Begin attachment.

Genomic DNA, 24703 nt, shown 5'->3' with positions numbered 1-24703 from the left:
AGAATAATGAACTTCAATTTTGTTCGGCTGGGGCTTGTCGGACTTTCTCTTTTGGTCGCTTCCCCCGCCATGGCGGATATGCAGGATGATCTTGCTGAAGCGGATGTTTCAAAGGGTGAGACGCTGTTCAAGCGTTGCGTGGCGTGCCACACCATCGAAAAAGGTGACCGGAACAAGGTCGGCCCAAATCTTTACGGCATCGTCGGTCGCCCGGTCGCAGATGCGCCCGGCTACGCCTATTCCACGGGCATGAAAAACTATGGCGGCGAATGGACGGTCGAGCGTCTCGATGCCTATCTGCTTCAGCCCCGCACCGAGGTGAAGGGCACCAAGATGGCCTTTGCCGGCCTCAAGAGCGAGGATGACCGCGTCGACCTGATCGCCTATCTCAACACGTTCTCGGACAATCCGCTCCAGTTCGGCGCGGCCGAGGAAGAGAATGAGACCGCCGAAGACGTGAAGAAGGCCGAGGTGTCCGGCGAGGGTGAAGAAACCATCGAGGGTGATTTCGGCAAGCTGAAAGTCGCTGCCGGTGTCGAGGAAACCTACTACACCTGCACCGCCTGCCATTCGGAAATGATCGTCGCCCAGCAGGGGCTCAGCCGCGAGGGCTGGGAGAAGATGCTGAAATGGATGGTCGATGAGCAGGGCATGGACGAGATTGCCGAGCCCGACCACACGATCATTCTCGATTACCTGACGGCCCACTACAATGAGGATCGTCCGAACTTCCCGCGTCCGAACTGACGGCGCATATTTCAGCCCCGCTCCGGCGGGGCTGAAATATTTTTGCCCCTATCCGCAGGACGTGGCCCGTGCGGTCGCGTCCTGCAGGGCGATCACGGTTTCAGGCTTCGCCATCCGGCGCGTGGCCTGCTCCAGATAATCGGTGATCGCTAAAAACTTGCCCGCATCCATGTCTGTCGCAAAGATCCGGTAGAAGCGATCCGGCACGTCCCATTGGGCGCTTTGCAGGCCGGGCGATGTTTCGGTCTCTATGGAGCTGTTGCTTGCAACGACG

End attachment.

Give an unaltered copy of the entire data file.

Genomic DNA, 24703 nt, shown 5'->3' with positions numbered 1-24703 from the left:
AGAATAATGAACTTCAATTTTGTTCGGCTGGGGCTTGTCGGACTTTCTCTTTTGGTCGCTTCCCCCGCCATGGCGGATATGCAGGATGATCTTGCTGAAGCGGATGTTTCAAAGGGTGAGACGCTGTTCAAGCGTTGCGTGGCGTGCCACACCATCGAAAAAGGTGACCGGAACAAGGTCGGCCCAAATCTTTACGGCATCGTCGGTCGCCCGGTCGCAGATGCGCCCGGCTACGCCTATTCCACGGGCATGAAAAACTATGGCGGCGAATGGACGGTCGAGCGTCTCGATGCCTATCTGCTTCAGCCCCGCACCGAGGTGAAGGGCACCAAGATGGCCTTTGCCGGCCTCAAGAGCGAGGATGACCGCGTCGACCTGATCGCCTATCTCAACACGTTCTCGGACAATCCGCTCCAGTTCGGCGCGGCCGAGGAAGAGAATGAGACCGCCGAAGACGTGAAGAAGGCCGAGGTGTCCGGCGAGGGTGAAGAAACCATCGAGGGTGATTTCGGCAAGCTGAAAGTCGCTGCCGGTGTCGAGGAAACCTACTACACCTGCACCGCCTGCCATTCGGAAATGATCGTCGCCCAGCAGGGGCTCAGCCGCGAGGGCTGGGAGAAGATGCTGAAATGGATGGTCGATGAGCAGGGCATGGACGAGATTGCCGAGCCCGACCACACGATCATTCTCGATTACCTGACGGCCCACTACAATGAGGATCGTCCGAACTTCCCGCGTCCGAACTGACGGCGCATATTTCAGCCCCGCTCCGGCGGGGCTGAAATATTTTTGCCCCTATCCGCAGGACGTGGCCCGTGCGGTCGCGTCCTGCAGGGCGATCACGGTTTCAGGCTTCGCCATCCGGCGCGTGGCCTGCTCCAGATAATCGGTGATCGCTAAAAACTTGCCCGCATCCATGTCTGTCGCAAAGATCCGGTAGAAGCGATCCGGCACGTCCCATTGGGCGCTTTGCAGGCCGGGCGATGTTTCGGTCTCTATGGAGCTGTTGCTTGCAACGACG